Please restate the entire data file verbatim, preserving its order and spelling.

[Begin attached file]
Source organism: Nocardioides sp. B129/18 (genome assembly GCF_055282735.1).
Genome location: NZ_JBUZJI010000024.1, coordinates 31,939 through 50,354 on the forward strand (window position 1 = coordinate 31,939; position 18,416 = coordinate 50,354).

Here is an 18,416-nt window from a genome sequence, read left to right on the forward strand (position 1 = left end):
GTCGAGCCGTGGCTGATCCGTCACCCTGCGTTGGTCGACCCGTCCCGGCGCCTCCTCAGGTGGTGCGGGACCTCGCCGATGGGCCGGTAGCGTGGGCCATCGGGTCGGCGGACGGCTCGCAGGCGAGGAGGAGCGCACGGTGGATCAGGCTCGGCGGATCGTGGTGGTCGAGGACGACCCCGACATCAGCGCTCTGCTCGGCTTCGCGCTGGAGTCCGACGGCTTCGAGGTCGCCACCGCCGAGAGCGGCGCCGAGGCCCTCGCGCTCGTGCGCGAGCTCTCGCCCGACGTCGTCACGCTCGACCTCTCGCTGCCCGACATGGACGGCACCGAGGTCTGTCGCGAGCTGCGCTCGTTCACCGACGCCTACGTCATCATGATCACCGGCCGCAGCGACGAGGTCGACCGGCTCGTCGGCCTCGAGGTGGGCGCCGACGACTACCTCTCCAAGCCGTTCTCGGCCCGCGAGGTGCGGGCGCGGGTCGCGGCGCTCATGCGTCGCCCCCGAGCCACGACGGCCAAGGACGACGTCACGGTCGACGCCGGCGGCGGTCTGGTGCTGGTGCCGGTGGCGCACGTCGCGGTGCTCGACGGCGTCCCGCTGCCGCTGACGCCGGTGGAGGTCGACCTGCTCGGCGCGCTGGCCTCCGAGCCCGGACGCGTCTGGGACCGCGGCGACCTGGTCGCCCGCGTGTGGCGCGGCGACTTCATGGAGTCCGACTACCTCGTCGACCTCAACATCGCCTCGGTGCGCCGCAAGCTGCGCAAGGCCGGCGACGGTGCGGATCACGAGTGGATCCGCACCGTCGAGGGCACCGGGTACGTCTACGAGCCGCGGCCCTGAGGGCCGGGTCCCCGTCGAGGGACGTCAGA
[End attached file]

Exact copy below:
Source organism: Nocardioides sp. B129/18 (genome assembly GCF_055282735.1).
Genome location: NZ_JBUZJI010000024.1, coordinates 31,939 through 50,354 on the forward strand (window position 1 = coordinate 31,939; position 18,416 = coordinate 50,354).

Here is an 18,416-nt window from a genome sequence, read left to right on the forward strand (position 1 = left end):
GTCGAGCCGTGGCTGATCCGTCACCCTGCGTTGGTCGACCCGTCCCGGCGCCTCCTCAGGTGGTGCGGGACCTCGCCGATGGGCCGGTAGCGTGGGCCATCGGGTCGGCGGACGGCTCGCAGGCGAGGAGGAGCGCACGGTGGATCAGGCTCGGCGGATCGTGGTGGTCGAGGACGACCCCGACATCAGCGCTCTGCTCGGCTTCGCGCTGGAGTCCGACGGCTTCGAGGTCGCCACCGCCGAGAGCGGCGCCGAGGCCCTCGCGCTCGTGCGCGAGCTCTCGCCCGACGTCGTCACGCTCGACCTCTCGCTGCCCGACATGGACGGCACCGAGGTCTGTCGCGAGCTGCGCTCGTTCACCGACGCCTACGTCATCATGATCACCGGCCGCAGCGACGAGGTCGACCGGCTCGTCGGCCTCGAGGTGGGCGCCGACGACTACCTCTCCAAGCCGTTCTCGGCCCGCGAGGTGCGGGCGCGGGTCGCGGCGCTCATGCGTCGCCCCCGAGCCACGACGGCCAAGGACGACGTCACGGTCGACGCCGGCGGCGGTCTGGTGCTGGTGCCGGTGGCGCACGTCGCGGTGCTCGACGGCGTCCCGCTGCCGCTGACGCCGGTGGAGGTCGACCTGCTCGGCGCGCTGGCCTCCGAGCCCGGACGCGTCTGGGACCGCGGCGACCTGGTCGCCCGCGTGTGGCGCGGCGACTTCATGGAGTCCGACTACCTCGTCGACCTCAACATCGCCTCGGTGCGCCGCAAGCTGCGCAAGGCCGGCGACGGTGCGGATCACGAGTGGATCCGCACCGTCGAGGGCACCGGGTACGTCTACGAGCCGCGGCCCTGAGGGCCGGGTCCCCGTCGAGGGACGTCAGA